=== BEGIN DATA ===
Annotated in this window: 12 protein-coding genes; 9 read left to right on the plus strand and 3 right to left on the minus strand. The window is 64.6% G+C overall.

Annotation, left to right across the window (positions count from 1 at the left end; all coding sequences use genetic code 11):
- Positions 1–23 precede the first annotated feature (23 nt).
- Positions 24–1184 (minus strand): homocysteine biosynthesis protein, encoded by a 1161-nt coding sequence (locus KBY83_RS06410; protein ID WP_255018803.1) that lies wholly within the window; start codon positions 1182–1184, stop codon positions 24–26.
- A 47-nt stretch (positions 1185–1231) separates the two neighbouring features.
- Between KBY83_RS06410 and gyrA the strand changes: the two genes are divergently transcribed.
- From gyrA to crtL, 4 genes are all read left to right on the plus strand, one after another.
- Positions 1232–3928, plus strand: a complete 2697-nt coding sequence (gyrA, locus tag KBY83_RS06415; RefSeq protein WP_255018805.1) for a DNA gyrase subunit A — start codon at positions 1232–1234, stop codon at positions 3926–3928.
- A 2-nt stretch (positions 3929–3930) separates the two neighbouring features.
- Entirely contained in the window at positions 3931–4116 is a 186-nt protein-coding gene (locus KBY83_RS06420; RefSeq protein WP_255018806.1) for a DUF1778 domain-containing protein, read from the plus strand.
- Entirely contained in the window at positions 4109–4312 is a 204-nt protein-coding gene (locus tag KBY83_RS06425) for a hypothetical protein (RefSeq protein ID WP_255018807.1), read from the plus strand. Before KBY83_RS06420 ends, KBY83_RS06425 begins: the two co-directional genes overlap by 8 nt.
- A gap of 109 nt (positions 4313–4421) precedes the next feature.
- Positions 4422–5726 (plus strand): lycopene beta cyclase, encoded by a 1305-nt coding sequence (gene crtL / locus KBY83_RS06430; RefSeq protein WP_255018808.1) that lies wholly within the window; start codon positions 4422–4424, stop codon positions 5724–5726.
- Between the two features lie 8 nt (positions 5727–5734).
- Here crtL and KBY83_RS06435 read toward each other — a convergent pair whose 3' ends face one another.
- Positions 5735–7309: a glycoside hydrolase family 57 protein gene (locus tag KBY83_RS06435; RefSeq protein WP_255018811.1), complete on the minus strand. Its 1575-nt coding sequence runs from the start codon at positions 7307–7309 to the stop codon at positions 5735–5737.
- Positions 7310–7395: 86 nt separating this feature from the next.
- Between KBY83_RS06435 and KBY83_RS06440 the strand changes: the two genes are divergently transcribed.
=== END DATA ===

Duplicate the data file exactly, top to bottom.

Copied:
Annotated in this window: 12 protein-coding genes; 9 read left to right on the plus strand and 3 right to left on the minus strand. The window is 64.6% G+C overall.

Annotation, left to right across the window (positions count from 1 at the left end; all coding sequences use genetic code 11):
- Positions 1–23 precede the first annotated feature (23 nt).
- Positions 24–1184 (minus strand): homocysteine biosynthesis protein, encoded by a 1161-nt coding sequence (locus KBY83_RS06410; protein ID WP_255018803.1) that lies wholly within the window; start codon positions 1182–1184, stop codon positions 24–26.
- A 47-nt stretch (positions 1185–1231) separates the two neighbouring features.
- Between KBY83_RS06410 and gyrA the strand changes: the two genes are divergently transcribed.
- From gyrA to crtL, 4 genes are all read left to right on the plus strand, one after another.
- Positions 1232–3928, plus strand: a complete 2697-nt coding sequence (gyrA, locus tag KBY83_RS06415; RefSeq protein WP_255018805.1) for a DNA gyrase subunit A — start codon at positions 1232–1234, stop codon at positions 3926–3928.
- A 2-nt stretch (positions 3929–3930) separates the two neighbouring features.
- Entirely contained in the window at positions 3931–4116 is a 186-nt protein-coding gene (locus KBY83_RS06420; RefSeq protein WP_255018806.1) for a DUF1778 domain-containing protein, read from the plus strand.
- Entirely contained in the window at positions 4109–4312 is a 204-nt protein-coding gene (locus tag KBY83_RS06425) for a hypothetical protein (RefSeq protein ID WP_255018807.1), read from the plus strand. Before KBY83_RS06420 ends, KBY83_RS06425 begins: the two co-directional genes overlap by 8 nt.
- A gap of 109 nt (positions 4313–4421) precedes the next feature.
- Positions 4422–5726 (plus strand): lycopene beta cyclase, encoded by a 1305-nt coding sequence (gene crtL / locus KBY83_RS06430; RefSeq protein WP_255018808.1) that lies wholly within the window; start codon positions 4422–4424, stop codon positions 5724–5726.
- Between the two features lie 8 nt (positions 5727–5734).
- Here crtL and KBY83_RS06435 read toward each other — a convergent pair whose 3' ends face one another.
- Positions 5735–7309: a glycoside hydrolase family 57 protein gene (locus tag KBY83_RS06435; RefSeq protein WP_255018811.1), complete on the minus strand. Its 1575-nt coding sequence runs from the start codon at positions 7307–7309 to the stop codon at positions 5735–5737.
- Positions 7310–7395: 86 nt separating this feature from the next.
- Between KBY83_RS06435 and KBY83_RS06440 the strand changes: the two genes are divergently transcribed.